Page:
Two automatic emergency braking systems are getting a nod of approval from the National Highway Transportation Safety Administration and will be added to the recommended list of safety features under the New Car Assessment Program (NCAP).
Specifically, the National Highway Traffic Safety Administration is recommending that future vehicles come equipped with crash imminent braking and dynamic brake support. In the agency’s view, the first system begins slowing a model automatically when front crash sensors believe a collision is imminent. Alternatively, the latter technology applies supplemental braking if the driver isn’t slowing enough to avoid an accident.
U.S. Transportation Secretary Anthony Foxx calls it an “enormous leap” in the evolution of auto safety. “I want this Department, the entire automotive industry, and other innovators to keep raising the bar on safety like we are doing now,” Foxx said.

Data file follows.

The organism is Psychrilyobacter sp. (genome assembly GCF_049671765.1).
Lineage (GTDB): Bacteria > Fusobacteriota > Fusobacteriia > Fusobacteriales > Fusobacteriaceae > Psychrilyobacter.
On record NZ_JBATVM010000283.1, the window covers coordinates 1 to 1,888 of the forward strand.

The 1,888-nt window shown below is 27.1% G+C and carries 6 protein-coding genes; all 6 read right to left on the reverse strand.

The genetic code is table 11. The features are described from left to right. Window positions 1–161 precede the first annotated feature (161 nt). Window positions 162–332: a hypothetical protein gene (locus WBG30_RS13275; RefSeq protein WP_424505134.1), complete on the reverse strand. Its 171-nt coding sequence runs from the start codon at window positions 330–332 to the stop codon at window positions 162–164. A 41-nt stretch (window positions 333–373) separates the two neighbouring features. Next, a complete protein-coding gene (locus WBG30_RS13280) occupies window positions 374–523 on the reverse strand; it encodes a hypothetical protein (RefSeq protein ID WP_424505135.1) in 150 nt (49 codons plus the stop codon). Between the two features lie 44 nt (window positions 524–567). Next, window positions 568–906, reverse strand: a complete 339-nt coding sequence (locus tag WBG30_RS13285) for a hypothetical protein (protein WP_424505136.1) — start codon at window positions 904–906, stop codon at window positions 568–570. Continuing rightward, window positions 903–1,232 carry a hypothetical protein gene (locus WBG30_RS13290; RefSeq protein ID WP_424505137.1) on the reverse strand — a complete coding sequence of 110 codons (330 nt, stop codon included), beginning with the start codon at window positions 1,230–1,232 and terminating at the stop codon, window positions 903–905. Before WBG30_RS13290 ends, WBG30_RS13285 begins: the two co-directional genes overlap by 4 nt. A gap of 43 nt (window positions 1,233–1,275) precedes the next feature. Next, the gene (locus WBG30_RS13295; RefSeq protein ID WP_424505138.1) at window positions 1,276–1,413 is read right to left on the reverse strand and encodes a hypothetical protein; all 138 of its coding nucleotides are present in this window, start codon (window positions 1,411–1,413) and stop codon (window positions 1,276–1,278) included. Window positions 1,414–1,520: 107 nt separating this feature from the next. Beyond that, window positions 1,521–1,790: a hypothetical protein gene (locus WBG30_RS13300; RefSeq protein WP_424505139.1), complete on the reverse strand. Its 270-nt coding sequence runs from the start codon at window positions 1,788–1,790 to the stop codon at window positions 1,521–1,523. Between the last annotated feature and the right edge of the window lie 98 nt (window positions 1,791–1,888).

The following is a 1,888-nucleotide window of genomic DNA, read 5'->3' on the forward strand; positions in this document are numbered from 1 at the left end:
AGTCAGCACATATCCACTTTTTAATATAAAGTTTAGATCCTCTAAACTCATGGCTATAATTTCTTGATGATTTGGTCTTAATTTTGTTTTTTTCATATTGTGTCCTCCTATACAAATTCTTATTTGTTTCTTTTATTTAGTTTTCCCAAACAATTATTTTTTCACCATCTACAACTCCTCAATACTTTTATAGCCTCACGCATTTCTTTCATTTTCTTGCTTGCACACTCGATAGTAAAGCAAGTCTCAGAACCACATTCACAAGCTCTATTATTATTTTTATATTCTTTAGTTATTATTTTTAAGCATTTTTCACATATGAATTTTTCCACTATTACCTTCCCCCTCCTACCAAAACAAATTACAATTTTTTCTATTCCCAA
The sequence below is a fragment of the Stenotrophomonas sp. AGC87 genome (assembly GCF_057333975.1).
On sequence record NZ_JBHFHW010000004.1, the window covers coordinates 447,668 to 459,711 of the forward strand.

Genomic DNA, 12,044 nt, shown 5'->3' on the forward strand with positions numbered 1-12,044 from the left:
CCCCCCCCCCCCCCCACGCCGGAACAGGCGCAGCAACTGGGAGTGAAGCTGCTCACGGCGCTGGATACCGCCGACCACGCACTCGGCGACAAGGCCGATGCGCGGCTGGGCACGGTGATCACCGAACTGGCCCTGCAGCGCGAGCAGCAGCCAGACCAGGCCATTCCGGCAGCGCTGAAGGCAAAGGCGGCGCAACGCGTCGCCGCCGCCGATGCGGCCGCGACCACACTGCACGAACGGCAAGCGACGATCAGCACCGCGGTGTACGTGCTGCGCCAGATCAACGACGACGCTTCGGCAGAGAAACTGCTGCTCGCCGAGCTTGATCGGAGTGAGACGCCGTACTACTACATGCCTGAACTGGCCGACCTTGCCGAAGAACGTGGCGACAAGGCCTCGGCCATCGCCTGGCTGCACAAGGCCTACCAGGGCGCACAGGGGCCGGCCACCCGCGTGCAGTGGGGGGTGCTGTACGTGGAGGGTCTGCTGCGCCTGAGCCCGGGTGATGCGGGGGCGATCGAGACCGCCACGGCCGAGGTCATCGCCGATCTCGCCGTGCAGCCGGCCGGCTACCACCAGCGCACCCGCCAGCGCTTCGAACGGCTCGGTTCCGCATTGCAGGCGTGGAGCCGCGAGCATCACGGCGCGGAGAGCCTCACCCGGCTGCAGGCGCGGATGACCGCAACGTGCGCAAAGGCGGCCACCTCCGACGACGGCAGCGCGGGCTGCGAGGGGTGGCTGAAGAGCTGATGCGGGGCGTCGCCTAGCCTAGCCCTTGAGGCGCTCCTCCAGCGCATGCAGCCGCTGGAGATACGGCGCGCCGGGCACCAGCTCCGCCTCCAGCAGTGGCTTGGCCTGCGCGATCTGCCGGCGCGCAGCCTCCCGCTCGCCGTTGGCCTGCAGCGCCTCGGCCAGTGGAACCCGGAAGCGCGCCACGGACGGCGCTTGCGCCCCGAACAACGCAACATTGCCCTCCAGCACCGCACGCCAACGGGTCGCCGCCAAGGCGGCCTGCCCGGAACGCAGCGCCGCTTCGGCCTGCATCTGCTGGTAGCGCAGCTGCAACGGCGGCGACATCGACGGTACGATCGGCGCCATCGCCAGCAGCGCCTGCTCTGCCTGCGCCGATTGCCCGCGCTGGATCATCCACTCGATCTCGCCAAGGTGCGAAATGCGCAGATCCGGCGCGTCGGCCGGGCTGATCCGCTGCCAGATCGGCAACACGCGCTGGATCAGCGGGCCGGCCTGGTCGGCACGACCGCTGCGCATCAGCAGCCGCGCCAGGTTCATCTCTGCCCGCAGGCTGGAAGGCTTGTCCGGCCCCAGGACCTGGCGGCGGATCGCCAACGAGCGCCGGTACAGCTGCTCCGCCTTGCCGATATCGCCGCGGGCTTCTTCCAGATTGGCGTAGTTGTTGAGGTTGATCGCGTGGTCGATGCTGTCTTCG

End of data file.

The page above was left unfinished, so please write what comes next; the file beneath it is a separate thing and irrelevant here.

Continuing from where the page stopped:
Ok, it’s a move in the right direction, but note, the addition of the two braking systems does not make them mandatory features that must be included by automakers.
“This would not affect the crash rating nor does it mandate they be included on all vehicles, but it would be noted on our site whether the vehicle included it or not,” said DOT spokesperson Catherine Howden. Instead, the idea is to encourage buyers to consider the electronics in a purchase, and automakers may make the tech more widely available now.
The recommended safety list also includes forward collision warning, lane departure warning and rearview cameras.
Insurance Institute for Highway Safety now requires automatic braking technology for a model to earn a Top Safety Pick + rating and the tech is a must to score five stars in the Euro NCAP crash test.
Adding the crash avoidance systems grew out of the DOT’s desire to revise its NCAP standards to keep improving driver safety. This might not be the end of the changes either. “NCAP is a critical tool for enhancing safety, so we are also looking at additional innovations to the program to capitalize on this exciting period of progress in safety technology,” said NHTSA Administrator Mark Rosekind.